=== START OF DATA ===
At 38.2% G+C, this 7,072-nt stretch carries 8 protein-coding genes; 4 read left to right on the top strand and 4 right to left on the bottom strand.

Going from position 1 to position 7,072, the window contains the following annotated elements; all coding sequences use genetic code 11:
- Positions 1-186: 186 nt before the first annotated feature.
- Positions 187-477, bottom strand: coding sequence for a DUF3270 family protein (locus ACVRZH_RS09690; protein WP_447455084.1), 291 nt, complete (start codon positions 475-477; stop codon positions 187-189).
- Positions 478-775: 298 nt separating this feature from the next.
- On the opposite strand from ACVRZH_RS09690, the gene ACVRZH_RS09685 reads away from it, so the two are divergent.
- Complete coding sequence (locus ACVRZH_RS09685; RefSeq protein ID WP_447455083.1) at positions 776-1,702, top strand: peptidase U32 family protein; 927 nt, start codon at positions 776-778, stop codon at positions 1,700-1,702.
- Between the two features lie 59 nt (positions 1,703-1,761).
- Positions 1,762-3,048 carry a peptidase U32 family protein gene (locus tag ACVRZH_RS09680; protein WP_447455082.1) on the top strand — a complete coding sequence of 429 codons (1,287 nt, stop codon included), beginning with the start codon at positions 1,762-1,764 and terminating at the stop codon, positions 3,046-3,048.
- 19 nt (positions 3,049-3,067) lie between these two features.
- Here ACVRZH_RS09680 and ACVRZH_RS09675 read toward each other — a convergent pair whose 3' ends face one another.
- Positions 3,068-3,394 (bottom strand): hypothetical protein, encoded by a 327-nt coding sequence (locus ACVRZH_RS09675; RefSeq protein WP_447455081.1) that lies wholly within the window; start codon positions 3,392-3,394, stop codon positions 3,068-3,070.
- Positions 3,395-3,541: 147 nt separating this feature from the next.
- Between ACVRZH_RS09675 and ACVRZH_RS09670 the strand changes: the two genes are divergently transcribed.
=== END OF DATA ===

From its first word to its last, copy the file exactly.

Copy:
At 38.2% G+C, this 7,072-nt stretch carries 8 protein-coding genes; 4 read left to right on the top strand and 4 right to left on the bottom strand.

Going from position 1 to position 7,072, the window contains the following annotated elements; all coding sequences use genetic code 11:
- Positions 1-186: 186 nt before the first annotated feature.
- Positions 187-477, bottom strand: coding sequence for a DUF3270 family protein (locus ACVRZH_RS09690; protein WP_447455084.1), 291 nt, complete (start codon positions 475-477; stop codon positions 187-189).
- Positions 478-775: 298 nt separating this feature from the next.
- On the opposite strand from ACVRZH_RS09690, the gene ACVRZH_RS09685 reads away from it, so the two are divergent.
- Complete coding sequence (locus ACVRZH_RS09685; RefSeq protein ID WP_447455083.1) at positions 776-1,702, top strand: peptidase U32 family protein; 927 nt, start codon at positions 776-778, stop codon at positions 1,700-1,702.
- Between the two features lie 59 nt (positions 1,703-1,761).
- Positions 1,762-3,048 carry a peptidase U32 family protein gene (locus tag ACVRZH_RS09680; protein WP_447455082.1) on the top strand — a complete coding sequence of 429 codons (1,287 nt, stop codon included), beginning with the start codon at positions 1,762-1,764 and terminating at the stop codon, positions 3,046-3,048.
- 19 nt (positions 3,049-3,067) lie between these two features.
- Here ACVRZH_RS09680 and ACVRZH_RS09675 read toward each other — a convergent pair whose 3' ends face one another.
- Positions 3,068-3,394 (bottom strand): hypothetical protein, encoded by a 327-nt coding sequence (locus ACVRZH_RS09675; RefSeq protein WP_447455081.1) that lies wholly within the window; start codon positions 3,392-3,394, stop codon positions 3,068-3,070.
- Positions 3,395-3,541: 147 nt separating this feature from the next.
- Between ACVRZH_RS09675 and ACVRZH_RS09670 the strand changes: the two genes are divergently transcribed.